Despite improved survival with new molecules, allogeneic hematopoietic stem cell transplantation (alloHSCT) remains the only curative option for multiple myeloma (MM). Myeloablation with autologous HSCT (autoHSCT) followed by nonmyeloablative (NMA) alloHSCT has reduced the high nonrelapse mortality (NRM) rates associated with myeloablative alloHSCT, but randomized trials comparing NMA alloHSCT with standard therapy have yielded conflicting results. Factors affecting long-term outcomes have not been clearly defined. We sought to identify factors associated with outcomes in a large single-center cohort of 93 tandem transplant recipients.
We conducted a prospective phase II trial in Durie-Salmon (DS) stage II/III newly diagnosed MM patients <65 years with a 6/6 sibling donor, characterized by outpatient alloHSCT and complete immunosuppression withdrawal by day +100. Following induction therapy, patients received autoHSCT followed 3 months later by an outpatient NMA alloHSCT. Conditioning regimen consisted of fludarabine (30 mg/m2 x 5 days) and cyclophosphamide (300 mg/m2 x 5 days), followed by donor G-CSF mobilized stem cells (target dose: ≥4 x 10^6 CD34+/kg). GVHD prophylaxis included tacrolimus (day -10 to +50, taper by +100) and mycophenolate mofetil 1000 mg BID (day +1 to +50). Probabilities of overall and progression-free survival (OS and PFS), relapse, NRM and graft-versus-host disease (GVHD) incidences were estimated taking competing risks into account when appropriate. Regression analysis using Cox and Fine & Gray models were used to determine factors influencing outcomes. Severity of chronic GVHD was assessed by the proportion of alive patients on systemic immunosuppression.
From 2001 to 2010, 93 patients received tandem HSCT from a matched sibling donor; median age was 52 years (range 39-64) and DS stage III present in 76%. All but 6 patients received a single line of induction therapy. Median time from diagnosis to autoHSCT and from auto- to alloHSCT were 7 (range 3-57) and 4 (range 2-13) months, respectively. At least partial remission (PR) status was obtained in 84% patients before tandem HSCT. After a median follow-up of 7 years, cumulative incidences of grade II-IV acute and extensive chronic GVHD were 9% (95%CI: 4-15) and 85% (75-91) respectively. Cumulative incidences of NRM and progression were 10% (95%CI: 3-22) and 47% (37-58; Fig. 1). Probability of 10-year OS and PFS were 64% (50-74; Fig. 2) and 44% (31-56; Fig. 1) respectively. In multivariate analysis, at least stable disease (SD) status before alloHSCT was a significant protective factor for progression incidence and PFS (respectively, HR 0.18, CI: 0.05-0.64, and HR 0.12, CI: 0.04-0.36). Extensive chronic GVHD as time-dependent variable was also protective for PFS (HR 0.39, CI: 0.19-0.80). The most significant protective factor for OS was at least SD status before alloHSCT (HR 0.15, CI: 0.04-0.56). The association between chronic GVHD and OS did not reach statistical significance. In survivors, the probability of being on systemic immunosuppressive treatment for GVHD was 39% (CI: 27-52) at 5 years and 15% (CI: 4-42) at 10 years.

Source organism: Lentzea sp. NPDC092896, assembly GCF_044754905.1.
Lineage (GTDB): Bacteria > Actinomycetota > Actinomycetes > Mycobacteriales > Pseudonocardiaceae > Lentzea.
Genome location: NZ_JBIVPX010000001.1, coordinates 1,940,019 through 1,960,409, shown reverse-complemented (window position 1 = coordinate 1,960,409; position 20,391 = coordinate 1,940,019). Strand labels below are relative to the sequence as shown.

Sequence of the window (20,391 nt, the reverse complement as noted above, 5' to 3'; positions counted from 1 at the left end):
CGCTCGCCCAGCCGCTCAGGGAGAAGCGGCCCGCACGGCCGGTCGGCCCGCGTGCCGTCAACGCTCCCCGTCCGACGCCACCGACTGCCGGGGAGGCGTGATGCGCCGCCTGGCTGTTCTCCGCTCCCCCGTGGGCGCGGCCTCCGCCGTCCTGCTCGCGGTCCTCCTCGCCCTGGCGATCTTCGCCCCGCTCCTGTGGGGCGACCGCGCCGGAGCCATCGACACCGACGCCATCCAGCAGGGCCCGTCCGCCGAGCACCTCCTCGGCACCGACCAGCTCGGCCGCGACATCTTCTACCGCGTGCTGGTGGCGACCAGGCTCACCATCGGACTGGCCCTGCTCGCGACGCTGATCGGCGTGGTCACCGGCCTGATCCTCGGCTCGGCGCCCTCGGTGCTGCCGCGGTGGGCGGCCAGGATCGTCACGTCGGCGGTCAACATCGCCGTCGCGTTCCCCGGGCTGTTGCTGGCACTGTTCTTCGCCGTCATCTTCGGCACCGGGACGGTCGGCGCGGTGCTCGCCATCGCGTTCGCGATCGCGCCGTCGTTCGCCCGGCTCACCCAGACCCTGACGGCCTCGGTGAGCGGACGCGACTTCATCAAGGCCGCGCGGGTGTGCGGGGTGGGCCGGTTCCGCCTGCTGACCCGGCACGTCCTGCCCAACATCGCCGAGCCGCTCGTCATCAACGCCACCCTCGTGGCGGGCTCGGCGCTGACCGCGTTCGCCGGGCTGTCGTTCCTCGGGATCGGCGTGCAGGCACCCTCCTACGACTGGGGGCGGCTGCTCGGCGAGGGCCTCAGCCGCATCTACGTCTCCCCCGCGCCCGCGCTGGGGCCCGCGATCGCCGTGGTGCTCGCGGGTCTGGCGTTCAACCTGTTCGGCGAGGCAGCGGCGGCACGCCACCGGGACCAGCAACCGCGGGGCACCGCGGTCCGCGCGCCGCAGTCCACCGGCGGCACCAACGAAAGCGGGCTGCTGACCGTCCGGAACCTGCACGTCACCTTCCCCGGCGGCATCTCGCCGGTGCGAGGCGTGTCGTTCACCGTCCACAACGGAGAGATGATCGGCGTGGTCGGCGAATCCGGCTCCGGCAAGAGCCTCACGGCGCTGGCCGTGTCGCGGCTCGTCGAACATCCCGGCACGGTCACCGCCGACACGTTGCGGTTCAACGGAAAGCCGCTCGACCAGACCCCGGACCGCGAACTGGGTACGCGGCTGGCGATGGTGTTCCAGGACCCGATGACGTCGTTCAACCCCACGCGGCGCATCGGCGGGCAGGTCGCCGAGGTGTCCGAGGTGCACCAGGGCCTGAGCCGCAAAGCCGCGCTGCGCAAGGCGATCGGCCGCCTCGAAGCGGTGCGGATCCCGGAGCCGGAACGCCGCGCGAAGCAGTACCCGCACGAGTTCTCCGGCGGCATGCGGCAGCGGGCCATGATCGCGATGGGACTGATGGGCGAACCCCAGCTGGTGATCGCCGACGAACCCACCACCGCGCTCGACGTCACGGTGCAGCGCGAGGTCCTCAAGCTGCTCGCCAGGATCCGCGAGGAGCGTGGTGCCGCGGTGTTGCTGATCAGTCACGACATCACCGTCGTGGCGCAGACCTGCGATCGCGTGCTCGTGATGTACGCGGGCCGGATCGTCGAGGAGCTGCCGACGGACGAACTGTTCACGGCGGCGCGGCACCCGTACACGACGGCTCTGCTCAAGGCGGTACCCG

We report a very high PFS of 44% at 10 years in a large cohort of 93 NMA alloHSCT recipients. Despite the high incidence of chronic GVHD, we observed a low NRM of 10% and an acceptable prevalence of immunosuppressive therapy of 15% at 10 years. Chronic extensive GVHD and achievement of disease control before HSCT were both associated with better PFS. Patients with progressive disease do not seem to benefit from NMA alloHSCT and efforts to reduce chronic
No relevant conflicts of interest to declare.
Asterisk with author names denotes non-ASH members.